The Greek alphabet and Koine Greek


I introduce the Greek alphabet and koine Greek, the form of Greek used by the New Testament writers, in the first class session of a New Testament Greek WordSearch seminar,

On this web page I give an abridged version of the material covered in this class session along with some of the handouts on we use. Even without participating in a WordSearch seminar, this information will enrich your personal and group Bible study.

Koine Greek

Above: John 3:16 in koine Greek

During the classical period (6th, 5th, and 4th centuries BCE), the Greek language was divided into a number of dialects, of which the three main families were the Doric, the Aolic, and the Ionic. One branch of the Ionic Family, the Attic, attained supremacy, particularly as the language of prose literature. Attic Greek became the dialect of Athens in her golden era; the language of Thucydides, Plato, and Aristotle.

Alexander the Great (356-323 BCE), inspired by the vision of his father, Philip of Macedon (382-336 BCE), and his tutor, Aristotle (384-322 BCE), made himself master of the entire Ancient Near East. This was a triumph of both Macedonian military might and the Greek language in its Attic form. This dominance of Greek culture and language is known as the process of "Hellenization."

When the Romans conquered the eastern Mediterranean world in the second and first centuries BCE, they made no attempt to suppress the Greek language. Rome herself had already come under Greek influence. She now made use of the Greek language in administrating at least the eastern portion of her vast empire. Thus the language of the Roman Empire was not so much Latin as it was Greek.

The map below shows the main local languages in the Roman Empire in the first century CE.

Roman Empire


Above: Languages of the Roman Empire (1st cent. CE)

By the first century CE, the Greek alphabet and language had become a world language (lingua franca). The local languages of the various regions continued to exist, and many provinces were bilingual; the original local language existing side-by-side with the Greek. In the great cities of the Empire, especially those in the East, the Greek language was universally understood. Even the city of Rome had a large Greek-speaking population. It is no surprise that Paul's letter to the Christians in Rome is written in Greek rather than Latin.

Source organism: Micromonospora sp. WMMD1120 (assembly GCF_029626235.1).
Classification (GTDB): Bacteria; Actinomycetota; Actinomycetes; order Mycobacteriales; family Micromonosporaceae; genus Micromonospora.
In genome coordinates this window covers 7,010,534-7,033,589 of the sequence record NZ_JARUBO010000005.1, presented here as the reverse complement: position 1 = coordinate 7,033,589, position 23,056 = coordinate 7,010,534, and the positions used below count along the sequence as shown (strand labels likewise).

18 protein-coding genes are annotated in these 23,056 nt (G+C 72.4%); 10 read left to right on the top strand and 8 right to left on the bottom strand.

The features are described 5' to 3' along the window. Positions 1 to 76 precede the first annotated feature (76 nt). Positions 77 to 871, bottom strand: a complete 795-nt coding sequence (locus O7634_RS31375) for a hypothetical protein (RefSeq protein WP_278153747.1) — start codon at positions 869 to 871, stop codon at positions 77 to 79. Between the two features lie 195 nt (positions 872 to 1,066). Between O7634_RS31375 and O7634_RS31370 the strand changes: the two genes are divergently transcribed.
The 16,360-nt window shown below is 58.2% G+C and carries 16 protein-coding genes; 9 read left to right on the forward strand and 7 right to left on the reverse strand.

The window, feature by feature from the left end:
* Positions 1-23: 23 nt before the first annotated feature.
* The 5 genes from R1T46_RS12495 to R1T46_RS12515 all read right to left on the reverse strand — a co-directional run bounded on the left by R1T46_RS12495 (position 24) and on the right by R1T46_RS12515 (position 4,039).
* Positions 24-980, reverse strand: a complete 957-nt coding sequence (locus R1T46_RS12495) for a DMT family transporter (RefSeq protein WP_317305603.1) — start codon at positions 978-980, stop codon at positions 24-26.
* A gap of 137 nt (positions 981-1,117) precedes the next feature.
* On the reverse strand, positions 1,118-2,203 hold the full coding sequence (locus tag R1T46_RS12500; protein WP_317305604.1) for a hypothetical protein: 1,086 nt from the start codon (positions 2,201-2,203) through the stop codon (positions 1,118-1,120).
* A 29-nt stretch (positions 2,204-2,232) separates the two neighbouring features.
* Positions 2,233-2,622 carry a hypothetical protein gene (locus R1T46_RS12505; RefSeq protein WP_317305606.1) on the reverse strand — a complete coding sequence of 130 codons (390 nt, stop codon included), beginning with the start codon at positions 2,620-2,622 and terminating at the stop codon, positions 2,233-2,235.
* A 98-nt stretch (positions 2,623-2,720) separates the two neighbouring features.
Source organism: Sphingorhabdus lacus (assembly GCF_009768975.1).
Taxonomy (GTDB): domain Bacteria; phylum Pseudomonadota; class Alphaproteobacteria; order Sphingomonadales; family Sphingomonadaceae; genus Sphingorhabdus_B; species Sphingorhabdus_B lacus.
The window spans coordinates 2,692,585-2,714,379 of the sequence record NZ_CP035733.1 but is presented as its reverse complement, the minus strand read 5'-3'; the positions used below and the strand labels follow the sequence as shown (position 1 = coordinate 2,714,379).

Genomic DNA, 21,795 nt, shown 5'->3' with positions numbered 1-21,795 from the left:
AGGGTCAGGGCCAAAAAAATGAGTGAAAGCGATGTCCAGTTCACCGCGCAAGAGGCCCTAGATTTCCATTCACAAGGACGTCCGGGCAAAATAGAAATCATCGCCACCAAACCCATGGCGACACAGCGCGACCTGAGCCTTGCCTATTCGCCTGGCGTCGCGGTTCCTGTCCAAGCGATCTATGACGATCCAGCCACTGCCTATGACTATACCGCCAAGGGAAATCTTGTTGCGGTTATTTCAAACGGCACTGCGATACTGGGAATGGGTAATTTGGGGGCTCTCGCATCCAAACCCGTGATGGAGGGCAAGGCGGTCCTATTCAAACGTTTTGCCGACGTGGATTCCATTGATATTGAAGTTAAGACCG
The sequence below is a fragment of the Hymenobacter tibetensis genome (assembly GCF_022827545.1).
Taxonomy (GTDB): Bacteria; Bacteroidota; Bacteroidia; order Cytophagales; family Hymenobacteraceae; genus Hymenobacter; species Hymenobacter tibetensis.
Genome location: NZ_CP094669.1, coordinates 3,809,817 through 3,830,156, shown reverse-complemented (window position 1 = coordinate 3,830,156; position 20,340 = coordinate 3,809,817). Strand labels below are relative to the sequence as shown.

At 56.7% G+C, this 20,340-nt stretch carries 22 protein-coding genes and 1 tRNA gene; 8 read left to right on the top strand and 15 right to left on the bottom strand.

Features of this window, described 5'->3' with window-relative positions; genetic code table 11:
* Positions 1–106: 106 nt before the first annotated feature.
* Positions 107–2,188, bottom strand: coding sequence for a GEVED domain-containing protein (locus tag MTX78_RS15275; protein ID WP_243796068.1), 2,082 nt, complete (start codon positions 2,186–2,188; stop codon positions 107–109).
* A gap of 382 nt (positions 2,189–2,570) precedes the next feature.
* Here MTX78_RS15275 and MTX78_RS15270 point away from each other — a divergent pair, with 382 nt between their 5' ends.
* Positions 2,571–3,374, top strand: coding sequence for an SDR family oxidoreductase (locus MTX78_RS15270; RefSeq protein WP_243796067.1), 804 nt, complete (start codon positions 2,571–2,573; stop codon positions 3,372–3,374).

However, the Greek language had to pay a price for this enormous extension of its influence. The ancient Greek dialects, other than Attic, had almost completely disappeared by the first century CE. Furthermore, the language of the new post-Alexandrian cosmopolitan age was markedly different from original Attic dialect upon which it was founded.

The new lingua franca which prevailed after Alexander has been appropriately called "the Koine." The word koine means "common." This is a fitting description for a language which was a common medium for exchange among diverse peoples. The Koine, then, is the Greek world language that prevailed from about 300 BCE to the close of ancient history around 500 CE.

The New Testament and the writings of the Apostolic Fathers were written within this Koine period. Linguistically, it is very closely related to the Greek translation of the Hebrew Bible, called the "Septuagint," which was made at Alexandria in the third and second centuries BCE.